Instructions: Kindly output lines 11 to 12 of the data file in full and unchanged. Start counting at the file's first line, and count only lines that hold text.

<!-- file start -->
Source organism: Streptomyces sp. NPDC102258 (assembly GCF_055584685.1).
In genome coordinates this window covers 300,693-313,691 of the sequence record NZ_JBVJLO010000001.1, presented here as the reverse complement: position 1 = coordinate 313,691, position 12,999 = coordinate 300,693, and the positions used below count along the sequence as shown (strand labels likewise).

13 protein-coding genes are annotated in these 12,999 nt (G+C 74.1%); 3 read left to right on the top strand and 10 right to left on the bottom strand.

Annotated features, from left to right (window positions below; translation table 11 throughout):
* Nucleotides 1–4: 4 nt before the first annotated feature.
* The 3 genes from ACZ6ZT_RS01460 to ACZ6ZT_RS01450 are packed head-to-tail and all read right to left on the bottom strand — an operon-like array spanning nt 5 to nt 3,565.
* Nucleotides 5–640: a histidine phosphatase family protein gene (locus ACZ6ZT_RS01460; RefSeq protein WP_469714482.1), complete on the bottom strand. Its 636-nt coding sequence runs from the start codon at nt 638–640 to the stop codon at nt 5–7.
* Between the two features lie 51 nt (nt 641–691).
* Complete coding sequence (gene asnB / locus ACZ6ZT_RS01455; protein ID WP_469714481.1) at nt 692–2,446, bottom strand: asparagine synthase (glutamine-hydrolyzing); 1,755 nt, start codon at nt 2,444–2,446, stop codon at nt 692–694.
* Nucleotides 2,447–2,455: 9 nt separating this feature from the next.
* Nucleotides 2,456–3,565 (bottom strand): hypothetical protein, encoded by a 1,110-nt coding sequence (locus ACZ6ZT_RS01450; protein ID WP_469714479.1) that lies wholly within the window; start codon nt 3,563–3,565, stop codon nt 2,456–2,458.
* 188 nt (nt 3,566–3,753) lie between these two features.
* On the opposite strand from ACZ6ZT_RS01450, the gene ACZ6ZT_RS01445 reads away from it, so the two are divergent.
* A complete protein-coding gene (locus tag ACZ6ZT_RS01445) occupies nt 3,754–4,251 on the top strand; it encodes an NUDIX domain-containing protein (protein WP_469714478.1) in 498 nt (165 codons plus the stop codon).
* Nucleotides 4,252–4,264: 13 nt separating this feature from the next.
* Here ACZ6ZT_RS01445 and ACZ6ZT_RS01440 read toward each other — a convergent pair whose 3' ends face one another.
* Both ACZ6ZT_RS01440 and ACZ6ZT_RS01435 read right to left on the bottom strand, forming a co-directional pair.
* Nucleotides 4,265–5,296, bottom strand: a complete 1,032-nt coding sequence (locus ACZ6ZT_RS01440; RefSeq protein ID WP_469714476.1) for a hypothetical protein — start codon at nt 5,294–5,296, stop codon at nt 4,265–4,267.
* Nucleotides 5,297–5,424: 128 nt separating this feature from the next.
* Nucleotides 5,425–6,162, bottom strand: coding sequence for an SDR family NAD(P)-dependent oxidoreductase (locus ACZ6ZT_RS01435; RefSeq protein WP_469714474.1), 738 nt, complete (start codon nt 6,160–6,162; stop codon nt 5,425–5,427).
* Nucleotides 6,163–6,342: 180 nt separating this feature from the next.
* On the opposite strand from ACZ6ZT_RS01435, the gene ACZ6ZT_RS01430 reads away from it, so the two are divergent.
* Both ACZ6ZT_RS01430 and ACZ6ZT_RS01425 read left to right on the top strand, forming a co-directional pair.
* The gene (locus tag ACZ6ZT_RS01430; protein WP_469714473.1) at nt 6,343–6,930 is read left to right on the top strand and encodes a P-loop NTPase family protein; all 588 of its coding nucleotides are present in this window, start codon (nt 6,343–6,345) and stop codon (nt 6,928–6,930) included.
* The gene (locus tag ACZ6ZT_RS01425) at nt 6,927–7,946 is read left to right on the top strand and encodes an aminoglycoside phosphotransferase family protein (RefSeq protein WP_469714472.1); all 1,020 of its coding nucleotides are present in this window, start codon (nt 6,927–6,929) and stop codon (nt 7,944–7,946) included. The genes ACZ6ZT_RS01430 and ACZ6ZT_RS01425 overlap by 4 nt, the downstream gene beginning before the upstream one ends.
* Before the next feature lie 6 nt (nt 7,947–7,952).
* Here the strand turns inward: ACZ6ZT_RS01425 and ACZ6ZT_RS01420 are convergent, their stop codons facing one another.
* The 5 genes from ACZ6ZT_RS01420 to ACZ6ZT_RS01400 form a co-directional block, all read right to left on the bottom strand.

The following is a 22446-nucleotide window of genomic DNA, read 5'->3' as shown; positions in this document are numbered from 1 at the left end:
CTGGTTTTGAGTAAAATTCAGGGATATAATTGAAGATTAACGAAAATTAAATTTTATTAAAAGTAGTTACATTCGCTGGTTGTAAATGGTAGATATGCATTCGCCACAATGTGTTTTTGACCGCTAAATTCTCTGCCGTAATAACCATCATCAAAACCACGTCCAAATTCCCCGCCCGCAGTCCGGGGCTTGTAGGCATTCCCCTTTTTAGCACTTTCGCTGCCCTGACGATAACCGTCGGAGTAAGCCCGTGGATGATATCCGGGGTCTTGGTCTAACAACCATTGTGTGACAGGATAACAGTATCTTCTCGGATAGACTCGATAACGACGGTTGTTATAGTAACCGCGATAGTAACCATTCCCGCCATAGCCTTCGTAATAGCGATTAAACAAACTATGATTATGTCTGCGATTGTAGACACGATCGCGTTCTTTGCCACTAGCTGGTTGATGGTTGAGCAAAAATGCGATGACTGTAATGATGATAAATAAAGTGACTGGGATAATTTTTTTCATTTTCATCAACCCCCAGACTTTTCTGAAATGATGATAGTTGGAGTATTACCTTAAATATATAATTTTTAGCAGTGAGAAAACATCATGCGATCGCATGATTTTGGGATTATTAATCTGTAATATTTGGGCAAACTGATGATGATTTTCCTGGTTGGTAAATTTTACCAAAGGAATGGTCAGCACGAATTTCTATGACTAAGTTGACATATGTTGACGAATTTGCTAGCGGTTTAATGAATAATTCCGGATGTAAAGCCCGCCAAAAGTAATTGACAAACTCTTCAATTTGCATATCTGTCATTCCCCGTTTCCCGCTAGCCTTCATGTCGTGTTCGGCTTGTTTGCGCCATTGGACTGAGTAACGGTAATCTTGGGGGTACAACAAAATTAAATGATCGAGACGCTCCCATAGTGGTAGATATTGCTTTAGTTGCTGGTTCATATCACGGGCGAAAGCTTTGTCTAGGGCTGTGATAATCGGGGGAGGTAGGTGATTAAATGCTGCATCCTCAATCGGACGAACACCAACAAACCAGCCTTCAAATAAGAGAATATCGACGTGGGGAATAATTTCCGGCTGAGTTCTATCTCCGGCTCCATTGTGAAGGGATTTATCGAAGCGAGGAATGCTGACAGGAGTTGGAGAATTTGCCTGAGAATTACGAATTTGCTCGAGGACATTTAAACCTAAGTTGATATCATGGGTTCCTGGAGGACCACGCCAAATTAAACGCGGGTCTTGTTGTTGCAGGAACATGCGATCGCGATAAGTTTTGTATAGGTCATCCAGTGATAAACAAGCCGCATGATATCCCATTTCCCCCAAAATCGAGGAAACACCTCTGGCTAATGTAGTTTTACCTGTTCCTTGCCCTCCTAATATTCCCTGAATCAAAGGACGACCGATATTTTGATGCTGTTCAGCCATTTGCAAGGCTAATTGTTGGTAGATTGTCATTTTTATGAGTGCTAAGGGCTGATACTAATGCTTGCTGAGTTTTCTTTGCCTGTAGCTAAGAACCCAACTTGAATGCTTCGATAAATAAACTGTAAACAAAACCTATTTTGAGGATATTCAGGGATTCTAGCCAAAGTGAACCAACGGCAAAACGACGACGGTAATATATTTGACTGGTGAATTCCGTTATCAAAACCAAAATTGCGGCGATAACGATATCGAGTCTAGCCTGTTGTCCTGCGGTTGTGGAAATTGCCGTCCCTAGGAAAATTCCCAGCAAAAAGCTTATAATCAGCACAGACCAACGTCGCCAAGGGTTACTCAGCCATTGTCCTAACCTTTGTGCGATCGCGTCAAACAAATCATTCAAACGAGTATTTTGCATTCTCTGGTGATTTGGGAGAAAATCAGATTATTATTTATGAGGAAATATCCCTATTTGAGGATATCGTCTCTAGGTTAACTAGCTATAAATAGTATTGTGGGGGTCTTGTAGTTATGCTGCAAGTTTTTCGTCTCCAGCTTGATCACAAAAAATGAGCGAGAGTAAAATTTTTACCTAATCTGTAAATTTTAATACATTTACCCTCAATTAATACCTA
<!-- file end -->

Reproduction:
* Nucleotides 2,456–3,565 (bottom strand): hypothetical protein, encoded by a 1,110-nt coding sequence (locus ACZ6ZT_RS01450; protein ID WP_469714479.1) that lies wholly within the window; start codon nt 3,563–3,565, stop codon nt 2,456–2,458.
* 188 nt (nt 3,566–3,753) lie between these two features.